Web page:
Google users will share their location information with 131 countries in ‘trend reports’
Google announced that it will share its users’ location information with governments from 131 countries worldwide starting Friday to fight the coronavirus outbreak more effectively.
These reports of users will be featured on private websites and trends of user movements worldwide will be displayed on the geographical map.
In these trends, increases and decreases in visits to parks, markets, homes and businesses, for example, will be shown with rates, but exact numbers will not be shared.
Jen Fitzpatrick, the head of the Google Maps app, and Karen DeSalvo, the head of the company’s health department, are the names behind the project. As an example of the content of the report, Fitzpatrick states that the number of visitors to restaurants, cafes, shopping centers, museums and theme parks decreased by 88 percent compared to normal levels.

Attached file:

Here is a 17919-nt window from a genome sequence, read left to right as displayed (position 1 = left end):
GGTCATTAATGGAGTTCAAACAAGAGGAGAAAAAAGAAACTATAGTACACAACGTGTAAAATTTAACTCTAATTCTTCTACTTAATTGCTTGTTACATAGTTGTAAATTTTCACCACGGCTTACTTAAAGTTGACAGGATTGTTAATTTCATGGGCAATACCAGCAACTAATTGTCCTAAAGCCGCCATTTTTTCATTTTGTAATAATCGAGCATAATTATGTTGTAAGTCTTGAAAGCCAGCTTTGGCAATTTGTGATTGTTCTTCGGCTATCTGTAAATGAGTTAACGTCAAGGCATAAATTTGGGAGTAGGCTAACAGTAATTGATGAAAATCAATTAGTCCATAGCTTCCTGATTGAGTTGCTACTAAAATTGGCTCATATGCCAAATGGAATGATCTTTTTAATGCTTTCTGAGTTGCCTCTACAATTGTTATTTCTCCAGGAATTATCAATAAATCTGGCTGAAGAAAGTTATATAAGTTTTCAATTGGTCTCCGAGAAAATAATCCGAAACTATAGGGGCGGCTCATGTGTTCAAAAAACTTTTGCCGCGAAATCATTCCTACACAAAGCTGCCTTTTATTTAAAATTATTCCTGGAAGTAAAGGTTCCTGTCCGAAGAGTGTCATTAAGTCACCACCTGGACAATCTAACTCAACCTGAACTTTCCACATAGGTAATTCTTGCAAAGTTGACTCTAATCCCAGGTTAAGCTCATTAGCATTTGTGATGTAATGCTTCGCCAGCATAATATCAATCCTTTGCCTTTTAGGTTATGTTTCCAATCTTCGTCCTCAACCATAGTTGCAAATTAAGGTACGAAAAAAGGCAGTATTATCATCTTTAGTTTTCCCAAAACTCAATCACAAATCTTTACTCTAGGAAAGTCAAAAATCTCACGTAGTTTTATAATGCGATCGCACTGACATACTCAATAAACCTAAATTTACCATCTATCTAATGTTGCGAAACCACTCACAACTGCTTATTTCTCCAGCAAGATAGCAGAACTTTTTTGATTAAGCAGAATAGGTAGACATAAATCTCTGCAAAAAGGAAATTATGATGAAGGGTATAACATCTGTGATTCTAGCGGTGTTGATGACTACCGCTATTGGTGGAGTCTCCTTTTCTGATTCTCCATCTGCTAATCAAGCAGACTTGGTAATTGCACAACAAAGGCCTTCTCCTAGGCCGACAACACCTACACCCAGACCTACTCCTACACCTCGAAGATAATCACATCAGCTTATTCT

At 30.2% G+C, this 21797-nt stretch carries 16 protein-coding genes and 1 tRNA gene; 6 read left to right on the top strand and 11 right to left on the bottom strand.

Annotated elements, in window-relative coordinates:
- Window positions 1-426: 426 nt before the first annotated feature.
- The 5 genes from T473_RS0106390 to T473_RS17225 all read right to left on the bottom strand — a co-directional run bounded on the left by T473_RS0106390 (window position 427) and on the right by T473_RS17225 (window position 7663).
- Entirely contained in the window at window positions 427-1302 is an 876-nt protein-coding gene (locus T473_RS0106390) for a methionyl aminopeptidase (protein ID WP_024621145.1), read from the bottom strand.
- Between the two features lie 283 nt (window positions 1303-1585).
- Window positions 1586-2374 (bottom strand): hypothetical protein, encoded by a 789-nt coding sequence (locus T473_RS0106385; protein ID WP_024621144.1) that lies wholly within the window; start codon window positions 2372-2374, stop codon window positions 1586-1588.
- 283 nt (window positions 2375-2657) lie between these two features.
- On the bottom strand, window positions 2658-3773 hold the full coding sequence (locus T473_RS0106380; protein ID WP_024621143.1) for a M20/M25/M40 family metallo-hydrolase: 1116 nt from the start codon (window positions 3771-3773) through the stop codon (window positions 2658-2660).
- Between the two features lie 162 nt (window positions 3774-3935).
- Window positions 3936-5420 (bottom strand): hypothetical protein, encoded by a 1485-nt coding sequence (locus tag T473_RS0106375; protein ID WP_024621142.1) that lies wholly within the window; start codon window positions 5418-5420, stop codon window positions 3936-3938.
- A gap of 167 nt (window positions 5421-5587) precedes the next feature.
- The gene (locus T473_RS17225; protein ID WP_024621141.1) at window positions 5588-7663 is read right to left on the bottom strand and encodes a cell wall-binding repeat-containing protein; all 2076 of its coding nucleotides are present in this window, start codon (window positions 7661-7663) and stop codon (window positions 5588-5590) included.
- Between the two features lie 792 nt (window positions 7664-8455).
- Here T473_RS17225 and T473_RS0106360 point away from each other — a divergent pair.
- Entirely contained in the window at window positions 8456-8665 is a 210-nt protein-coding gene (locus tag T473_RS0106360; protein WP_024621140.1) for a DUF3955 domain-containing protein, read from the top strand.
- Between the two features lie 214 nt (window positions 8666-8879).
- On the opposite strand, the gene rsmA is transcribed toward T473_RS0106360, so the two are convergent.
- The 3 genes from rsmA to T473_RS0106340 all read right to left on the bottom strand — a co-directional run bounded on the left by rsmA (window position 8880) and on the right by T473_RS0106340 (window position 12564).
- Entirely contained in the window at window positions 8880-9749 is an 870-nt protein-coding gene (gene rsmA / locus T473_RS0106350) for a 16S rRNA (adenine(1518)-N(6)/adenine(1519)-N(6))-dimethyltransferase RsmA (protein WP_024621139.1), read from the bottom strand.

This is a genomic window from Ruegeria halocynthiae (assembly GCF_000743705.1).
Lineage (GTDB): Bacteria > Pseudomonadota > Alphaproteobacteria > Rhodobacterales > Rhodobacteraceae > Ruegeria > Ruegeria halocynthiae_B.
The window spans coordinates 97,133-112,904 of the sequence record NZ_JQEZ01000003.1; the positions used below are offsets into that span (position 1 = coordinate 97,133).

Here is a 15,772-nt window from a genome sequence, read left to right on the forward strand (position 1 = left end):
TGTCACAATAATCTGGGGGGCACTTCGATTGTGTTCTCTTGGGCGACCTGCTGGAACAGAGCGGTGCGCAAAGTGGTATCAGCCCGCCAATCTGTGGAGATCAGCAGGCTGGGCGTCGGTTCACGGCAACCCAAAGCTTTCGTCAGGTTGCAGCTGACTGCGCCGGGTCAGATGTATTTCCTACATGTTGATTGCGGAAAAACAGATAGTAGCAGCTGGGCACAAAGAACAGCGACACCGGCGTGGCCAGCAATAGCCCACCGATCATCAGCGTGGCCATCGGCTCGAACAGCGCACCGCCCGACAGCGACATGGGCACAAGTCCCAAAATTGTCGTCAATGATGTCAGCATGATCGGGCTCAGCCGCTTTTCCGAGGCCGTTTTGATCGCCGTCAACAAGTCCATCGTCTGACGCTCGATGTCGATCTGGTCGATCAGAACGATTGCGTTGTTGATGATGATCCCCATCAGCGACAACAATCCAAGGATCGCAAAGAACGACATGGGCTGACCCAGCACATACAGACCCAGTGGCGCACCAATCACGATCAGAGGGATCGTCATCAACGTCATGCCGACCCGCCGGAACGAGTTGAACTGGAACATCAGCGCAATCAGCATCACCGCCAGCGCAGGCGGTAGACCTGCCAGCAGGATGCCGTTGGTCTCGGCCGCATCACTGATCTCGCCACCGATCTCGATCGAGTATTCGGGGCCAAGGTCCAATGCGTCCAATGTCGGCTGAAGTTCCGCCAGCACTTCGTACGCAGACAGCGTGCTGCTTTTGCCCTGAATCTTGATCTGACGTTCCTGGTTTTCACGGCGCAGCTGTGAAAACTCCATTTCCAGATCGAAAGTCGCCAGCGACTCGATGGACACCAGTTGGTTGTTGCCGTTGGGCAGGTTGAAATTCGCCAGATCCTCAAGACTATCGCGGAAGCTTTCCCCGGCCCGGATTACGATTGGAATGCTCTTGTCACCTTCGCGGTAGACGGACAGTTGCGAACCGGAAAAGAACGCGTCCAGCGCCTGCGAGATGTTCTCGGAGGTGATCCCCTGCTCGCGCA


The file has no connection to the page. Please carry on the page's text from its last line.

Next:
In the local shops, it is seen that the number of visitors rose by 40 percent at the beginning and then decreased by 72 percent.
The least decrease occurred in office visits
“It was predicted that this would be the case at work,” says Fitzpatrick. “We hope these reports will help governments take measures,” adds that the drop in office visits is less than 56 percent.
Will personal data be shared?
While it was stated that no personal data could be shared in which individuals could be identified, in addition to the report, it was noted that ‘artificial noises’, i.e. unrealistic but not trending data, would be added to the statistics in order to make such possible attempts more difficult.